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ERIC Number: ED048419
Record Type: RIE
Publication Date: 1971-Feb-5
Pages: 80
Abstractor: N/A
Reference Count: 0
Underachievement--A Case of Inefficient Cognitive Processing.
Brown, Edward K.
Low achieving, low socioeconomic students, because of a multiplicity of little-understood background factors, seem to fail not because of an initial lack of motivation to learn, but because basic learning processes taught them by their own communities are not contiguous with those required for academic success. The study attempts to determine if high-achieving students have developed interrelationships among their cognitive and educative abilities which permit them to acquire cognitive processing systems that are qualitatively and quantitatively different from those developed by low-achieving students, and if such relationships define specific areas of curriculum input that would systematically improve the performance of low achieving students. First, two groups of eighth graders were located through background information and a battery of achievement tests: one a high-achieving high socioeconomic group, the other a low-achieving low socioeconomic group. Then correlation techniques were used in an attempt to model the hypothetical cognitive processing systems. It appears from preliminary findings that low achievers exhibit a poor quality of achievement because they retrieve and integrate inappropriate bits of information into inefficient cognitive processing systems. (Author/JM)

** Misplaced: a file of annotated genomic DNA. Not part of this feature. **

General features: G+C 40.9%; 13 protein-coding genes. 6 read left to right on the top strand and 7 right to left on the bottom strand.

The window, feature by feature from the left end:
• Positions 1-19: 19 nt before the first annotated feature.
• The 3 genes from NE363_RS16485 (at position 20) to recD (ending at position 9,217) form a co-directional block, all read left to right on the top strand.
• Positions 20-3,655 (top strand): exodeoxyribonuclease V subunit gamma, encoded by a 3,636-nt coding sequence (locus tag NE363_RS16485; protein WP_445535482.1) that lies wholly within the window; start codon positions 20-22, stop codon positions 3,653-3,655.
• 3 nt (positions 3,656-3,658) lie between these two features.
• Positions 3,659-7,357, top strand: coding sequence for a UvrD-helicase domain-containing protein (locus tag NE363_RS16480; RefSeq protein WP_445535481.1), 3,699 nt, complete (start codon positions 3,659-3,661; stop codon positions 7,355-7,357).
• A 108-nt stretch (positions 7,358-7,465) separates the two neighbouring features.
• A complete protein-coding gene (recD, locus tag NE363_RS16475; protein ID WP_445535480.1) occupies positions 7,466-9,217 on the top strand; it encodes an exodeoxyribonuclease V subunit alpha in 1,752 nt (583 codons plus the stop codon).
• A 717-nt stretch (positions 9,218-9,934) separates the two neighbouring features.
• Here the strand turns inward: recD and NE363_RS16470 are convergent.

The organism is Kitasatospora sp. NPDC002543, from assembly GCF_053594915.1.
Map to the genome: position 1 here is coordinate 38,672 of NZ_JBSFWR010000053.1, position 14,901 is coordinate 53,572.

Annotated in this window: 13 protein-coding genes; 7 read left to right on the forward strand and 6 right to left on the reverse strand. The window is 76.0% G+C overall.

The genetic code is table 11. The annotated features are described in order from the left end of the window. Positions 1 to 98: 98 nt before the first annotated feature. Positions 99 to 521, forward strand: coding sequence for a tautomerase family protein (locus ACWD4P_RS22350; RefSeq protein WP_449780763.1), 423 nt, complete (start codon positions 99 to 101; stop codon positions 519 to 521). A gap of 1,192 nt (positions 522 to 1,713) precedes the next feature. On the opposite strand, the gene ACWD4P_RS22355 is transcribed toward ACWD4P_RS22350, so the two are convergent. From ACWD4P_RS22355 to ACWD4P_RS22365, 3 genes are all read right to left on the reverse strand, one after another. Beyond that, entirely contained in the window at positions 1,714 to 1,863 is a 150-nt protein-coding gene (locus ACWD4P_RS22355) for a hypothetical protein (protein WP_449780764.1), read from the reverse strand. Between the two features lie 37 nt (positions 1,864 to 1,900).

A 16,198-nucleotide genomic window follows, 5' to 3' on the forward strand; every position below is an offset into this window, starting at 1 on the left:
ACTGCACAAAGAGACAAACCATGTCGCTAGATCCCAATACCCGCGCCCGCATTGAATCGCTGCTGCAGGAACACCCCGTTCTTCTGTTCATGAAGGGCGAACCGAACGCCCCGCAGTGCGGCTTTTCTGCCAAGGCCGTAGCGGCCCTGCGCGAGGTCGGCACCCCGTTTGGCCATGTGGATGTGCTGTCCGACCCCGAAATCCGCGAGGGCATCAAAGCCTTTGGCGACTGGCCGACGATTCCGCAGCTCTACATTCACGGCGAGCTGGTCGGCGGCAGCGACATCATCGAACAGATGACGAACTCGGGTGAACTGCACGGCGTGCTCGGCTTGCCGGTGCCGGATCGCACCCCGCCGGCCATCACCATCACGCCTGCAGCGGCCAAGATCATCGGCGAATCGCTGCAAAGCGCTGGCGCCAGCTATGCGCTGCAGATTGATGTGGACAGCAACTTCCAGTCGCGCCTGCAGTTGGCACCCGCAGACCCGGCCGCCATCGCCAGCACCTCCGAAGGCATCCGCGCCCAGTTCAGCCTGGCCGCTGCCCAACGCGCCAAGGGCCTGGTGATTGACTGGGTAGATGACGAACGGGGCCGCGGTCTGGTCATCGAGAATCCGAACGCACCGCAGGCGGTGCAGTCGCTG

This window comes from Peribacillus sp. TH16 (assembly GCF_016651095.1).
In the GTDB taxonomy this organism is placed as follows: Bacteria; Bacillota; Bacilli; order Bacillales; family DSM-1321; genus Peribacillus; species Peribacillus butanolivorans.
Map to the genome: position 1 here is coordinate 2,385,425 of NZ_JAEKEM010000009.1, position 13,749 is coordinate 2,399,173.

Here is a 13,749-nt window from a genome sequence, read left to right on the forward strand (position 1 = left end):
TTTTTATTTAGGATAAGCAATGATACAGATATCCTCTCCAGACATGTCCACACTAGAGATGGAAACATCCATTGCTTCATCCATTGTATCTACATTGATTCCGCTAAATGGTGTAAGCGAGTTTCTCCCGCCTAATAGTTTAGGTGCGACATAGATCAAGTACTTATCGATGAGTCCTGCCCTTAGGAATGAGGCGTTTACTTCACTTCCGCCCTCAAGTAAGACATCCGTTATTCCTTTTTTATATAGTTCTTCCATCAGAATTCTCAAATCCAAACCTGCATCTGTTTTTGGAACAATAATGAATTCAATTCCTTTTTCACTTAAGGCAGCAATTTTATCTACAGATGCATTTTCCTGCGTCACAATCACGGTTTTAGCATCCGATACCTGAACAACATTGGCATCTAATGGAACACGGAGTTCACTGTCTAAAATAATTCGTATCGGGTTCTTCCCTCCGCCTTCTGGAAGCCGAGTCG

Publication Type: N/A
Education Level: N/A
Audience: N/A
Language: N/A
Sponsor: N/A
Authoring Institution: N/A
Identifiers: Pennsylvania
Note: An Address Prepared for the American Educational Research Association, New York, N.Y., February 5, 1971